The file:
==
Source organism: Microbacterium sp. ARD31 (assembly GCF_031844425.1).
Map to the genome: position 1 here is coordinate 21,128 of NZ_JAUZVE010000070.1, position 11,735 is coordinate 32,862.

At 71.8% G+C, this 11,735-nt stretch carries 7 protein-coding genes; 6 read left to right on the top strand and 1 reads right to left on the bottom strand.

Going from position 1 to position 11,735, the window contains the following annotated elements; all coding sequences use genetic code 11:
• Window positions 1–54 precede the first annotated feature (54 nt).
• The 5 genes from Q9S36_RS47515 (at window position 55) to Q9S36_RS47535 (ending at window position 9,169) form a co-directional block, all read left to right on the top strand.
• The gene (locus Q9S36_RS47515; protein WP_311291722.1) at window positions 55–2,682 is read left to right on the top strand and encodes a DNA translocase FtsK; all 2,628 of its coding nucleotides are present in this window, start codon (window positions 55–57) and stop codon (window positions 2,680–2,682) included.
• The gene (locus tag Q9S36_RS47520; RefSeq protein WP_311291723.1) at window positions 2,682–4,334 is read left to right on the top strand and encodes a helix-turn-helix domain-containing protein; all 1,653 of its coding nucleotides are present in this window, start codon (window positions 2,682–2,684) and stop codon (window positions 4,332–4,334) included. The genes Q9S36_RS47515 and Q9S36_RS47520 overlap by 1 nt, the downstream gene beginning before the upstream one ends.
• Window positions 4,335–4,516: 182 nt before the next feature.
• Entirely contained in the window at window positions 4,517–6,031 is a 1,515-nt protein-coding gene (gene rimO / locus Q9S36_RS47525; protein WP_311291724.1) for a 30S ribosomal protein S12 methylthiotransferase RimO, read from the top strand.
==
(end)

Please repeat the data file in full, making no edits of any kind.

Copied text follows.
Source organism: Microbacterium sp. ARD31 (assembly GCF_031844425.1).
Map to the genome: position 1 here is coordinate 21,128 of NZ_JAUZVE010000070.1, position 11,735 is coordinate 32,862.

At 71.8% G+C, this 11,735-nt stretch carries 7 protein-coding genes; 6 read left to right on the top strand and 1 reads right to left on the bottom strand.

Going from position 1 to position 11,735, the window contains the following annotated elements; all coding sequences use genetic code 11:
• Window positions 1–54 precede the first annotated feature (54 nt).
• The 5 genes from Q9S36_RS47515 (at window position 55) to Q9S36_RS47535 (ending at window position 9,169) form a co-directional block, all read left to right on the top strand.
• The gene (locus Q9S36_RS47515; protein WP_311291722.1) at window positions 55–2,682 is read left to right on the top strand and encodes a DNA translocase FtsK; all 2,628 of its coding nucleotides are present in this window, start codon (window positions 55–57) and stop codon (window positions 2,680–2,682) included.
• The gene (locus tag Q9S36_RS47520; RefSeq protein WP_311291723.1) at window positions 2,682–4,334 is read left to right on the top strand and encodes a helix-turn-helix domain-containing protein; all 1,653 of its coding nucleotides are present in this window, start codon (window positions 2,682–2,684) and stop codon (window positions 4,332–4,334) included. The genes Q9S36_RS47515 and Q9S36_RS47520 overlap by 1 nt, the downstream gene beginning before the upstream one ends.
• Window positions 4,335–4,516: 182 nt before the next feature.
• Entirely contained in the window at window positions 4,517–6,031 is a 1,515-nt protein-coding gene (gene rimO / locus Q9S36_RS47525; protein WP_311291724.1) for a 30S ribosomal protein S12 methylthiotransferase RimO, read from the top strand.